If you are a procrastinator when it comes filing your income tax return, rest assured you are not alone. The IRS reported that it had received 90 million tax returns as of March 30th (of an estimated 168 million) so clearly, a lot of returns will be coming in under the wire!
I’ve heard from a few clients in the past week or so that have yet to file their 2022 taxes, asking what dates they need to adhere to and/or what actions they need to take by tax day. Thought it was worth a quick refresher.
When is tax day again?
While it is usually the 15th of April, in 2023 the actual due date for taxes is April 18th, 2023 (this is due to the 15th falling on a weekend and the 17th being a holiday in Washington DC (Emancipation day))
What if I won’t be done in time?
There are a few reasons you may not be able to file by April 18th. Perhaps you have put it off too long and don’t have enough hours left to wrap it up. Or maybe you failed to get your tax preparer all of your information on time, resulting in their need to extend. Or you could be invested in certain companies that won’t get you the required tax forms (ie: K1s) until the summer. Not to worry. You can file an extension for the return itself (but you still need to make sure you’ve paid in enough taxes by April 18th or you will possibly incur penalties and interest).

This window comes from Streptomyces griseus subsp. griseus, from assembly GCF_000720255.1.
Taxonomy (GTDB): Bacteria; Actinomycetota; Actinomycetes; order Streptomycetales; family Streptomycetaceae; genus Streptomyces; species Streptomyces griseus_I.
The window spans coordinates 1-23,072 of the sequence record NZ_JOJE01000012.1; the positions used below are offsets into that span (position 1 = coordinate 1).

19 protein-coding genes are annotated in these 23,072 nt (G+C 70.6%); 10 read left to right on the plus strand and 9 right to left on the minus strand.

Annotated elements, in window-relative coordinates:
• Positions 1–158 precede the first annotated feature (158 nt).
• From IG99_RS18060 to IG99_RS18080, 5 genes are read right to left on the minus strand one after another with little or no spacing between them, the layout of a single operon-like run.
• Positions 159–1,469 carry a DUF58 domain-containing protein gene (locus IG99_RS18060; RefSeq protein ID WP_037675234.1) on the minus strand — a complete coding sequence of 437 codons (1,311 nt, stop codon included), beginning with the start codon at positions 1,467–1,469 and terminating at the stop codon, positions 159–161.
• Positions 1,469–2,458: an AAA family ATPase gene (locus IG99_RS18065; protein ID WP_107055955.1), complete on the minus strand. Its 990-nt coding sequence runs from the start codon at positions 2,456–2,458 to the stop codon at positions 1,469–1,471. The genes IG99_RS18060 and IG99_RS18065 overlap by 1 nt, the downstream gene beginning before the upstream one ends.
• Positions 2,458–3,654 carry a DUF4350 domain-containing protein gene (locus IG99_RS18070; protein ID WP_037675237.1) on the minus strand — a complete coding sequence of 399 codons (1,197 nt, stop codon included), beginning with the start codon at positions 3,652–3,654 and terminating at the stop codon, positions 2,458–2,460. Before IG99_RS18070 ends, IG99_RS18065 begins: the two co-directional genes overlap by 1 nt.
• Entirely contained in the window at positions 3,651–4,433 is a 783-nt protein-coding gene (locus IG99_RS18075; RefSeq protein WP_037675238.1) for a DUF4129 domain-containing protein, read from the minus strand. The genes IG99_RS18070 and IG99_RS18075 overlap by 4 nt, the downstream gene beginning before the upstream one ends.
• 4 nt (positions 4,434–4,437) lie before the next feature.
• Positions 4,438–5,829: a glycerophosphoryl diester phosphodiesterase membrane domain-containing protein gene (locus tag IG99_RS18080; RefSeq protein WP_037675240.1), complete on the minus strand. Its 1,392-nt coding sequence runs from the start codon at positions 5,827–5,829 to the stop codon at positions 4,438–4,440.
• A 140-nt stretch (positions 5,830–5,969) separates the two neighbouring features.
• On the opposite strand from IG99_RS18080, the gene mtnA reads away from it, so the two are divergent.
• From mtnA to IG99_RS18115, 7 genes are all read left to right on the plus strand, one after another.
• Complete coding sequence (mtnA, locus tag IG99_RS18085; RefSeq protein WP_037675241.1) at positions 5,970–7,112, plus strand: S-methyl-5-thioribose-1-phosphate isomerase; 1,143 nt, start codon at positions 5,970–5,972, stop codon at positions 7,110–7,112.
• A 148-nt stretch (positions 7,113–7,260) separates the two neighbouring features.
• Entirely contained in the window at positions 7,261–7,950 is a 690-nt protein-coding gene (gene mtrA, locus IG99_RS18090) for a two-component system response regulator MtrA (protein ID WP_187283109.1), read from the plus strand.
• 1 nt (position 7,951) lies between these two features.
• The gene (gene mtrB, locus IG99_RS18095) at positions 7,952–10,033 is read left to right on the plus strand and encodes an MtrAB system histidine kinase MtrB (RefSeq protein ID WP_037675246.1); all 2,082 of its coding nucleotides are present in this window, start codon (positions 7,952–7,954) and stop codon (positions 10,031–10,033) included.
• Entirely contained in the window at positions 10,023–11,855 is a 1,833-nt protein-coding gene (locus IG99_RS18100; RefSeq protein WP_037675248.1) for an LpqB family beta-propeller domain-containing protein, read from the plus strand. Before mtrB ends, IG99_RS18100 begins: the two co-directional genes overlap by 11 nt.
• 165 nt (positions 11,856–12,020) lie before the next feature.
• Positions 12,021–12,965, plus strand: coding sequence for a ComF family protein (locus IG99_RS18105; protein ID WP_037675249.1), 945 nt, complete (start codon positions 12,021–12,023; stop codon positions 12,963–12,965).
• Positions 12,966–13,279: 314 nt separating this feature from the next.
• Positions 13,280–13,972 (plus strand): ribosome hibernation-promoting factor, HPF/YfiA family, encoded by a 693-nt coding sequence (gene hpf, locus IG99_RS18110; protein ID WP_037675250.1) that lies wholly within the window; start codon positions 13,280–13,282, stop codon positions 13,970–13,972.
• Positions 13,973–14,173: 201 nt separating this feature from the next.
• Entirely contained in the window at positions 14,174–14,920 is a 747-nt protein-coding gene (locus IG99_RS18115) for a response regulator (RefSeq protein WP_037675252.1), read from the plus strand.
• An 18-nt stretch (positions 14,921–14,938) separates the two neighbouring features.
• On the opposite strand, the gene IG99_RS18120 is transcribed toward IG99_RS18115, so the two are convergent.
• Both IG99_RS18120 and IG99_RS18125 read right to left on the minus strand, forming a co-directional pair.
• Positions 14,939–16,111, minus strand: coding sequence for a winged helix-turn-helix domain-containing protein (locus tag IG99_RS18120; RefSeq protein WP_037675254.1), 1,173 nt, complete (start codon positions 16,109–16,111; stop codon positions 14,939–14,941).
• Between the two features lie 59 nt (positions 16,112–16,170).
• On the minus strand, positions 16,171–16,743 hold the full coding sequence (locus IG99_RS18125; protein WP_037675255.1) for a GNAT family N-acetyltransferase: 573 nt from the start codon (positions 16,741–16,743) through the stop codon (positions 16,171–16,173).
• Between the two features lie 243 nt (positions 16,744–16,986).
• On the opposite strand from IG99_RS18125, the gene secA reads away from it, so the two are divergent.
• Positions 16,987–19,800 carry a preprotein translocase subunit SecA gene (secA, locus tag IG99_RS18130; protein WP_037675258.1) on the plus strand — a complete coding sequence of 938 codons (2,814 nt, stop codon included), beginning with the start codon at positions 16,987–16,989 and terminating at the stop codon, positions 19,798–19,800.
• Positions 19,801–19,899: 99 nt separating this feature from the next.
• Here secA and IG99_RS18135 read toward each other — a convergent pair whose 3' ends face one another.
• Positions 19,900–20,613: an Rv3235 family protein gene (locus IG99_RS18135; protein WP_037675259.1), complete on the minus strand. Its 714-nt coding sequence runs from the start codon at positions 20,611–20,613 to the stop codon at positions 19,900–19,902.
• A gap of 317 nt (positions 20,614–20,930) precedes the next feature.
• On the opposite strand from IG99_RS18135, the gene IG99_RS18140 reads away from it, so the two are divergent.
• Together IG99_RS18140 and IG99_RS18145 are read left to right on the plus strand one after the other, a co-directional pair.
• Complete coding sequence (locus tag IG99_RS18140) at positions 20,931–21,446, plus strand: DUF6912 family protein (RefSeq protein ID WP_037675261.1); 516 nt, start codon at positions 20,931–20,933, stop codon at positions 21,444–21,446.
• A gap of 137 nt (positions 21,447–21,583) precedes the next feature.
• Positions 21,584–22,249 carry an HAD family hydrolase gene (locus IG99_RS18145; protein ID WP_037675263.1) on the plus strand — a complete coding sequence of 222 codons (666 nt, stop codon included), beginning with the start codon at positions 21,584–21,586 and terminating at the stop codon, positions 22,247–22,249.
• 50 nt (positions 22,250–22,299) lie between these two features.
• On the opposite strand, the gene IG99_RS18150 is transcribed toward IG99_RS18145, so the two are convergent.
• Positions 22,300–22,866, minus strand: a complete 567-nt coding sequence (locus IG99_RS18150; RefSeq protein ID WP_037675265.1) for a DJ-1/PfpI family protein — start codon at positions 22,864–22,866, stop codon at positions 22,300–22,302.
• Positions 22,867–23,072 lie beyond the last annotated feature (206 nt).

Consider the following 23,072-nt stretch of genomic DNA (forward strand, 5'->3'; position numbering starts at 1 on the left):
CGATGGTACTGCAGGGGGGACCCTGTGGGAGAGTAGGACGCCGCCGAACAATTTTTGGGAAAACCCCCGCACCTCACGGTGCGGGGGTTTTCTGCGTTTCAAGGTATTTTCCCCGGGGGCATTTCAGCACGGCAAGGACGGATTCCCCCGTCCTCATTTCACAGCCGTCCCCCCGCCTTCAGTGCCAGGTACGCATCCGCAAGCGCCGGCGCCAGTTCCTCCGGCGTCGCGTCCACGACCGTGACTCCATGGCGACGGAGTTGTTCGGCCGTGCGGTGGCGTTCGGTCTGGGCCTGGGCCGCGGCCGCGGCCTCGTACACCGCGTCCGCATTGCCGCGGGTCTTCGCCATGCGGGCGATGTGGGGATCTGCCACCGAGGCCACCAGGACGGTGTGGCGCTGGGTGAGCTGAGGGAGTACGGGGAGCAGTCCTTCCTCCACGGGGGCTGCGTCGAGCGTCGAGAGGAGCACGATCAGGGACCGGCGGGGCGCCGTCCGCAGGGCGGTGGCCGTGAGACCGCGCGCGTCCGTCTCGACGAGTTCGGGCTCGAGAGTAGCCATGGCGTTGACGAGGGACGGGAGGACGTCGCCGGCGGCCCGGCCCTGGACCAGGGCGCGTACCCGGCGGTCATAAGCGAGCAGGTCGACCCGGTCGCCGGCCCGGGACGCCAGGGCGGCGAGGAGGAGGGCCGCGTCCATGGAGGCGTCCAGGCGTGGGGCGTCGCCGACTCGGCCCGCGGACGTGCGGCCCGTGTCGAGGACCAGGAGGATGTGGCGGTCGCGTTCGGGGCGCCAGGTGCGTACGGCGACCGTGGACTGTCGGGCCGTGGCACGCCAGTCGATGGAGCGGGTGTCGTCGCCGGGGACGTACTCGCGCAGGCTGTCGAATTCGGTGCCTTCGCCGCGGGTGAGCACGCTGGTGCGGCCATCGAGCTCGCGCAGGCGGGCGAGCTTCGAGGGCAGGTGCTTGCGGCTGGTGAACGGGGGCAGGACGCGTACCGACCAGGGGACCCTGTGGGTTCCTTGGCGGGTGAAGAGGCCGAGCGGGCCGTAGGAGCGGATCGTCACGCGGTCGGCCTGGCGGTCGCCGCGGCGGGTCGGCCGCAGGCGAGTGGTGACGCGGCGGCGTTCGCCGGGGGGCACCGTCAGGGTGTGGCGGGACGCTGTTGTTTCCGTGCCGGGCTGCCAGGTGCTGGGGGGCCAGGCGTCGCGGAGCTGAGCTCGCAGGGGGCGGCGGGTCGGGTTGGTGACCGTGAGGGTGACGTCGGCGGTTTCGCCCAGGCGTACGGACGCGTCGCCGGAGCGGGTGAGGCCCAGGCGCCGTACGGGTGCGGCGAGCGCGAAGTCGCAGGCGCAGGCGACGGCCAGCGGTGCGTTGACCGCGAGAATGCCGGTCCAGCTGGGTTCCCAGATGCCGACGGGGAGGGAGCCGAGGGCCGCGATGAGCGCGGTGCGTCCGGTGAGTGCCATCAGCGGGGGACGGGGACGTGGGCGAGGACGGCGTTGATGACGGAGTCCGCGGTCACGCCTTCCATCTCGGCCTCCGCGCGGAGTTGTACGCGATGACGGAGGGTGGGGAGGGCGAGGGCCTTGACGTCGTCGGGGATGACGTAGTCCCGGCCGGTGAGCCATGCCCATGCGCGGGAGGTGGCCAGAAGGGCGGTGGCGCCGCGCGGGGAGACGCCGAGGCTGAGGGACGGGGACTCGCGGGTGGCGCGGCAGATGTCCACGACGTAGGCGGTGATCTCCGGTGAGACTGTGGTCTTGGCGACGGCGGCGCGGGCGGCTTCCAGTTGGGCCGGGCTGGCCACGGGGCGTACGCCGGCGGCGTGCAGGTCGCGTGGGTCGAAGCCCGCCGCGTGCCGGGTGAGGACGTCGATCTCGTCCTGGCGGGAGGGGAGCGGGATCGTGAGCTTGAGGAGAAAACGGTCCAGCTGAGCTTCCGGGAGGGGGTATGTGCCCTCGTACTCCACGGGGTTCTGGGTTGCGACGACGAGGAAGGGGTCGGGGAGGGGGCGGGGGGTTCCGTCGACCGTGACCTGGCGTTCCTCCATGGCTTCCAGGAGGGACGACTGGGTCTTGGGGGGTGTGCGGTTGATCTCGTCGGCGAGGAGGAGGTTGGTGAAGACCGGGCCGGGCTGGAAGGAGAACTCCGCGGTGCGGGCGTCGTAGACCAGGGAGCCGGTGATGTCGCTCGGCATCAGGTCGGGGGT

What else needs to be done by April 18th?
If you have already filed (good work!), be sure that you make any retirement plan contributions you included on your return before that date as well. This may include items such as contributions to self employment plans (individual 401ks, SEP IRAs, etc) or individual retirement accounts like IRAs or Roth IRAs.
Also remember that April 18th is also the end of the first quarter for estimated tax payments. So if you are self-employed or make estimates for any other reason, be sure you get those in as well.
What do I need to consider if I extend?
If you extend, you now have until October 16th to file your return. However as noted above, if you have not yet paid in enough for 2022 taxes (via safe-harbor estimates, estimated payments, and/or withholdings), you will incur penalties and interest once you do file. Do your best at estimating any liability and make additional payments by April 18th to avoid this issue. Then in the coming weeks/ months, get your return completed and make sure any retirement plan contributions are made in advance of the date you eventually file.
Filing taxes is one of many trials of adulthood. Keep your head down and get it done – you’ll be glad you did!
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